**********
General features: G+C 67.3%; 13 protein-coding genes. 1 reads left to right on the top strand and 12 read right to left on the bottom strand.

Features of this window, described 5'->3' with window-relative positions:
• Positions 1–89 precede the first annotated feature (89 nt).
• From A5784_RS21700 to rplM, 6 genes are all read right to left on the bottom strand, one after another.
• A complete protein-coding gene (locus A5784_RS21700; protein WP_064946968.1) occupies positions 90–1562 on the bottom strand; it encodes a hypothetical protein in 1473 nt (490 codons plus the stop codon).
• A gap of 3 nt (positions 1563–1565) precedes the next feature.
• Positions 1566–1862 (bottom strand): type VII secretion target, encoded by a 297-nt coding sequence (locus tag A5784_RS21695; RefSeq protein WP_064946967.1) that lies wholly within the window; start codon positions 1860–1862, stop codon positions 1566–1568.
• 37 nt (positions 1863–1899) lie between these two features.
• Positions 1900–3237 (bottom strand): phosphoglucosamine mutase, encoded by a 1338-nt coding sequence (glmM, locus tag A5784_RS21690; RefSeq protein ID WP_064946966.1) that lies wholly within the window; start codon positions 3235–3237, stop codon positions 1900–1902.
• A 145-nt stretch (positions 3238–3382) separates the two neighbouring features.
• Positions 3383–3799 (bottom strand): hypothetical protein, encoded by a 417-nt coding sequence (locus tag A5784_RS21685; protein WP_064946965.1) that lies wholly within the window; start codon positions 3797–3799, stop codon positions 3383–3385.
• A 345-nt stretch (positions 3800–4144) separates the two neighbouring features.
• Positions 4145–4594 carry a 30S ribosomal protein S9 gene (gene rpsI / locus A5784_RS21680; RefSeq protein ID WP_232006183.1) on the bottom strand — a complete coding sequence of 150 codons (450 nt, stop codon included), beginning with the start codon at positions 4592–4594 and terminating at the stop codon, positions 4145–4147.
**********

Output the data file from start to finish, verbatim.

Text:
General features: G+C 67.3%; 13 protein-coding genes. 1 reads left to right on the top strand and 12 read right to left on the bottom strand.

Features of this window, described 5'->3' with window-relative positions:
• Positions 1–89 precede the first annotated feature (89 nt).
• From A5784_RS21700 to rplM, 6 genes are all read right to left on the bottom strand, one after another.
• A complete protein-coding gene (locus A5784_RS21700; protein WP_064946968.1) occupies positions 90–1562 on the bottom strand; it encodes a hypothetical protein in 1473 nt (490 codons plus the stop codon).
• A gap of 3 nt (positions 1563–1565) precedes the next feature.
• Positions 1566–1862 (bottom strand): type VII secretion target, encoded by a 297-nt coding sequence (locus tag A5784_RS21695; RefSeq protein WP_064946967.1) that lies wholly within the window; start codon positions 1860–1862, stop codon positions 1566–1568.
• 37 nt (positions 1863–1899) lie between these two features.
• Positions 1900–3237 (bottom strand): phosphoglucosamine mutase, encoded by a 1338-nt coding sequence (glmM, locus tag A5784_RS21690; RefSeq protein ID WP_064946966.1) that lies wholly within the window; start codon positions 3235–3237, stop codon positions 1900–1902.
• A 145-nt stretch (positions 3238–3382) separates the two neighbouring features.
• Positions 3383–3799 (bottom strand): hypothetical protein, encoded by a 417-nt coding sequence (locus tag A5784_RS21685; protein WP_064946965.1) that lies wholly within the window; start codon positions 3797–3799, stop codon positions 3383–3385.
• A 345-nt stretch (positions 3800–4144) separates the two neighbouring features.
• Positions 4145–4594 carry a 30S ribosomal protein S9 gene (gene rpsI / locus A5784_RS21680; RefSeq protein ID WP_232006183.1) on the bottom strand — a complete coding sequence of 150 codons (450 nt, stop codon included), beginning with the start codon at positions 4592–4594 and terminating at the stop codon, positions 4145–4147.